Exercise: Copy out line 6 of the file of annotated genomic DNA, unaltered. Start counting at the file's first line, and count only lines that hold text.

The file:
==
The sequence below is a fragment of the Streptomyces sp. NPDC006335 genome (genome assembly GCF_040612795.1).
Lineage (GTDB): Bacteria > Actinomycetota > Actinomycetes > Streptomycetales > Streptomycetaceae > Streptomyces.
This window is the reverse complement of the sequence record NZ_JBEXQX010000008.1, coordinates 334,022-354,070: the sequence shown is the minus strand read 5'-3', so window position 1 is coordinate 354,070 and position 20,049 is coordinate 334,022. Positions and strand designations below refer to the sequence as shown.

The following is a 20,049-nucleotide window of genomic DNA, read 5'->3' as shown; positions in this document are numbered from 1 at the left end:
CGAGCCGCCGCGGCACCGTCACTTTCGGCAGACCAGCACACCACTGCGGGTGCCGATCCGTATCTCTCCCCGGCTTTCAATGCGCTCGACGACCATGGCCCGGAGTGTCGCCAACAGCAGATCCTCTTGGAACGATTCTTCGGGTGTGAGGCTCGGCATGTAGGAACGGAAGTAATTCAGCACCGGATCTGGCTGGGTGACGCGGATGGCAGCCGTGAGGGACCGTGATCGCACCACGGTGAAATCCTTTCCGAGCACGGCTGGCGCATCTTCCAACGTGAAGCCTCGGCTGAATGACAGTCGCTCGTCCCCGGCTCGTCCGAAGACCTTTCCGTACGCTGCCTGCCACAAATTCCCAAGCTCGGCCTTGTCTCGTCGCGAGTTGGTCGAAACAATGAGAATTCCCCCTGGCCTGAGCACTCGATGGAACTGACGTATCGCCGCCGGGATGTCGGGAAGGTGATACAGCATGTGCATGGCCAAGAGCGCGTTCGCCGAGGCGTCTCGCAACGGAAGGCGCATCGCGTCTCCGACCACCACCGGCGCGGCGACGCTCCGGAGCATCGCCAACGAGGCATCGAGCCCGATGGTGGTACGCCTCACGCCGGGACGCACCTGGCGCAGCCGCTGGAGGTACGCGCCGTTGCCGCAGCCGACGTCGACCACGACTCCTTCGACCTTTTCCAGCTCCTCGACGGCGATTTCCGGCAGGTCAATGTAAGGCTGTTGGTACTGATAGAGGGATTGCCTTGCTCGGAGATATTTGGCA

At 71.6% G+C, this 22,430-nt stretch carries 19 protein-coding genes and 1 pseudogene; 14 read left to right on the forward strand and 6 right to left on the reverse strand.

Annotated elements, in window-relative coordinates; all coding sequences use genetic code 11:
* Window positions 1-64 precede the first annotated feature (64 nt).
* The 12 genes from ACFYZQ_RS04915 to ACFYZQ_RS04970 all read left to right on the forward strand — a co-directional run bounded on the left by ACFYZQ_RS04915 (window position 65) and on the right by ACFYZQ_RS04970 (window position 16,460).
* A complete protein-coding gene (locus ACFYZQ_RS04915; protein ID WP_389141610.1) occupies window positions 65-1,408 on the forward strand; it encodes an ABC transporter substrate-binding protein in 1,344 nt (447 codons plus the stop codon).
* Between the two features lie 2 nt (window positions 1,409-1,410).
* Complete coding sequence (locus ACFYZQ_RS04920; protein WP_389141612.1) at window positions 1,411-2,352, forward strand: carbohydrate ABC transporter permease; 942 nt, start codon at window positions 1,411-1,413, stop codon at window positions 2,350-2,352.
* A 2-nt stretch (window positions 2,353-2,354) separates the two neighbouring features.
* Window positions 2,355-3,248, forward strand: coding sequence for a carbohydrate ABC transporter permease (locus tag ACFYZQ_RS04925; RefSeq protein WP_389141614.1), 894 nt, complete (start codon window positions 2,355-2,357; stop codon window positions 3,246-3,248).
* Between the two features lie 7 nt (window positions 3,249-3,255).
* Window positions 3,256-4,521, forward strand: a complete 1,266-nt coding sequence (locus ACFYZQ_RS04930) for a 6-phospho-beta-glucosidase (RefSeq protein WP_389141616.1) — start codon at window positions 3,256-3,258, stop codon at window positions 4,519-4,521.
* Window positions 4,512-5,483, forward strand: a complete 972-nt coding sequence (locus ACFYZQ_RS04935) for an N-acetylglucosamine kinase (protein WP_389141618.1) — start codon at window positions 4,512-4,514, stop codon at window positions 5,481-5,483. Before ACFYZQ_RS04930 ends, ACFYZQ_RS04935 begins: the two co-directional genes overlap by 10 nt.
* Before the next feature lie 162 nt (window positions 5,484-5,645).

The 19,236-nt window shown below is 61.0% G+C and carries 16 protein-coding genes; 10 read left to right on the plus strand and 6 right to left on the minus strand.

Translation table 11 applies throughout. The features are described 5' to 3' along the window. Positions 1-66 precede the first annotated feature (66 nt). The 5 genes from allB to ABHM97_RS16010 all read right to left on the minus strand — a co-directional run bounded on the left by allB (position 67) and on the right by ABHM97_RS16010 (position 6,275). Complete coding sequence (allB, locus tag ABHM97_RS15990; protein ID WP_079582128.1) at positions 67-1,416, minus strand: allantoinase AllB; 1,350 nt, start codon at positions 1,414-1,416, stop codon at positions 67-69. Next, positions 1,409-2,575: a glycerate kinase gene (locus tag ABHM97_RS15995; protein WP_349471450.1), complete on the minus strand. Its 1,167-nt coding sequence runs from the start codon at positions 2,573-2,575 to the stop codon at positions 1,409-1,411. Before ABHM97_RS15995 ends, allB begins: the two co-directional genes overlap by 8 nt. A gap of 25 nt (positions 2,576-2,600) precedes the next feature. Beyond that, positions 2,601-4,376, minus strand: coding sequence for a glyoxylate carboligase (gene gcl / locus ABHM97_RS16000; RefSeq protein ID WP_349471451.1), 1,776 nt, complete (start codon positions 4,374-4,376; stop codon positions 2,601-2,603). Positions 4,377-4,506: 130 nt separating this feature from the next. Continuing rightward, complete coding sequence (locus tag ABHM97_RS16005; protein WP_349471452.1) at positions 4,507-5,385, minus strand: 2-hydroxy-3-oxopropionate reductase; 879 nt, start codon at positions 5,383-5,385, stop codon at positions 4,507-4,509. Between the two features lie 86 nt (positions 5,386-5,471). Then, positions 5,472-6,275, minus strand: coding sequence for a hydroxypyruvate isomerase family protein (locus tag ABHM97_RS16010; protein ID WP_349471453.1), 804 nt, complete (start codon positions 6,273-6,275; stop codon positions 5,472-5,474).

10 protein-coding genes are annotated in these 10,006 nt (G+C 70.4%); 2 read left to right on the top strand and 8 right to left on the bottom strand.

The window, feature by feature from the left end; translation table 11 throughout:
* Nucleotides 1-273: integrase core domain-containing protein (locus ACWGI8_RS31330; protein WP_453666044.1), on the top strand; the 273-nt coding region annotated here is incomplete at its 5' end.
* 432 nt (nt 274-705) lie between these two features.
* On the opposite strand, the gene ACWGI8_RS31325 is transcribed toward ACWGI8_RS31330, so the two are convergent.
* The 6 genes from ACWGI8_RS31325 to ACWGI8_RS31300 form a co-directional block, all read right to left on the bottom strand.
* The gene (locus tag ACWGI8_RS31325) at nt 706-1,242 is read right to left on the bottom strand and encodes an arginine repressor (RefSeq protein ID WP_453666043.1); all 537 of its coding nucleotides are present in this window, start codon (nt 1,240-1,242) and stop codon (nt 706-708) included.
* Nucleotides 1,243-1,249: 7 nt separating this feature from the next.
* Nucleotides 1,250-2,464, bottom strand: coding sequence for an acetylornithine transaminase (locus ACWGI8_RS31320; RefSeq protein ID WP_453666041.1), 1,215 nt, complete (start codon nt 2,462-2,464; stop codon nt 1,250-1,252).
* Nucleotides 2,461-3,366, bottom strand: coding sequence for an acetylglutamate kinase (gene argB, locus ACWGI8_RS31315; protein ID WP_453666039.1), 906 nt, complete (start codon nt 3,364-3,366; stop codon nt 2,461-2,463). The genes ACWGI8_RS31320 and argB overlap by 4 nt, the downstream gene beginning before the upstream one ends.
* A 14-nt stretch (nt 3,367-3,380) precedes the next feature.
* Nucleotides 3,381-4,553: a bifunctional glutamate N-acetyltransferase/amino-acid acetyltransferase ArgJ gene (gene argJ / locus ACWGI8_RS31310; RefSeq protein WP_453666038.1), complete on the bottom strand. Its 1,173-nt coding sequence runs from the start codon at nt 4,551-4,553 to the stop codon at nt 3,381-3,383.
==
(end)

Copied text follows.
At 71.6% G+C, this 22,430-nt stretch carries 19 protein-coding genes and 1 pseudogene; 14 read left to right on the forward strand and 6 right to left on the reverse strand.